Psychologists treat mental health and alcohol and substance use disorders.

Psychotherapy. An estimated 22.1% of Americans aged 18 and older — about 1 in 5 adults — suffer from a diagnosable mental disorder in any given year. Psychologists treat such disorders by providing psychotherapy, which in many cases is equally, if not more, effective than medication. Psychotherapy is effective alone or in combination with medication to address a wide range of mental health issues, including anxiety, depression, substance abuse, and other disorders that can devastate an individual's personal, family, social, and work life.

Diagnostic Services . Physicians and other health care professionals turn to psychologists for their state-of-the-art diagnostic capabilities, including, for example, the detection and assessment of functional impairment, and for psychologists' rehabilitative services and treatment.

Diversity. Psychologists are trained to provide services to an increasingly diversified national population. Racial and ethnic minorities experience access-to-care and socio-cultural difficulties that must be addressed to ensure quality care. Women, children and adolescents, the elderly, persons of diverse sexual orientation, and the disabled also have unique needs that call for the interventions psychologists are trained to provide.

Training and Licensure. Psychologists receive a median of seven years of education and training beyond their undergraduate degree, including practica and internship training in hospitals and other health care settings. Professional licensure is generally uniform throughout the country, authorizing a psychologist to independently diagnose and treat mental and nervous disorders upon completion of a doctoral degree in psychology and a minimum of two years of supervised, direct clinical service.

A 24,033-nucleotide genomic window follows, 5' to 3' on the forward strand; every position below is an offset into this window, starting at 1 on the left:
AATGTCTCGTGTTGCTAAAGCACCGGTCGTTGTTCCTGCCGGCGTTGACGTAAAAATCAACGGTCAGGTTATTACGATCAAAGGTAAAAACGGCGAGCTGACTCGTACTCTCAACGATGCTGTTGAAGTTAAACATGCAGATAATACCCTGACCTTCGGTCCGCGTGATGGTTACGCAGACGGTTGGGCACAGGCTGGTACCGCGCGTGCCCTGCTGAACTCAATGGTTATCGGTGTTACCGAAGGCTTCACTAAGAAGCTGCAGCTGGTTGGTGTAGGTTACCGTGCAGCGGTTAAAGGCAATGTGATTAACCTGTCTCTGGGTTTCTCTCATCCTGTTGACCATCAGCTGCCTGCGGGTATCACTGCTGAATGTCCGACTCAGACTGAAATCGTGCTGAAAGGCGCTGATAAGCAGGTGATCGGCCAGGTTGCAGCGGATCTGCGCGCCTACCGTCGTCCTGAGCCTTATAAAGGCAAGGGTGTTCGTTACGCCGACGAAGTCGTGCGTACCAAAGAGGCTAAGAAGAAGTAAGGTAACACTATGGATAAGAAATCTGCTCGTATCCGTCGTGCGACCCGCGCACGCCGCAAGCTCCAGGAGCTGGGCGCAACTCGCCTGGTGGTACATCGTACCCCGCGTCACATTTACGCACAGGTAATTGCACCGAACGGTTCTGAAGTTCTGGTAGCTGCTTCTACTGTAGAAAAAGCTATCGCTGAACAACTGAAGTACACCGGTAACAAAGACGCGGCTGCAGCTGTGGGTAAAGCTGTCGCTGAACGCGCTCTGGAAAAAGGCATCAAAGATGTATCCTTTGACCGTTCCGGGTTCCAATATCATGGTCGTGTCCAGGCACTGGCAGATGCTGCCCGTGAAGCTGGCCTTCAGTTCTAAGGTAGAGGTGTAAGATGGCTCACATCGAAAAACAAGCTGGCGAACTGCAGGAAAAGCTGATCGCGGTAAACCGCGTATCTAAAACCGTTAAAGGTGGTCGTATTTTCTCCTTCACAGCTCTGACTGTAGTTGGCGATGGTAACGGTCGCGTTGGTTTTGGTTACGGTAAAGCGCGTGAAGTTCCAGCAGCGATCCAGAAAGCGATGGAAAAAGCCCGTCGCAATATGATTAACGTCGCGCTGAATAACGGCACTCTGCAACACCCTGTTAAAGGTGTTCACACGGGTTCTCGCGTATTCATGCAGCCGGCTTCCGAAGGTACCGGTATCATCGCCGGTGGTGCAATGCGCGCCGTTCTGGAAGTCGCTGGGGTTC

In addition to mental health care, psychologists provide preventive, primary, and disease management services.

Preventive Care. The screening and assessment services provided by psychologists are key to detecting and identifying patients' mental health issues, and psychologists are trained to help patients develop coping strategies and healthy behaviors, which promote and maintain both mental and physical health.

Primary Care. Mental health services are critical primary care services, especially in rural and medically-underserved areas. As many as 70% of primary care visits are driven by patients' psychological problems, such as anxiety, depression, and stress -- and 24% of patients who present themselves to primary care physicians suffer from a well-defined mental disorder. Primary care physicians increasingly rely on the vital and unique mental and behavioral health services that psychologists provide to patients. Increased access to psychologists in primary care improves the coordination of care and treatment planning, while reducing the stigma associated with seeking mental and behavioral health treatment.

Chronic Disease Management. Psychologists work in primary, acute, and long-term care settings to treat patients with chronic conditions, such as diabetes and conditions stemming from obesity, and patients with life-threatening illnesses, such as coronary artery disease and cancer. Psychologists help patients manage pain, cope with medical interventions and their effects, and address family needs and the intangible aspects of illness. Treatments include an array of individual, group, and family psychological interventions that are effective for depression, anxiety, pain, and adjustment issues associated with chronic illness.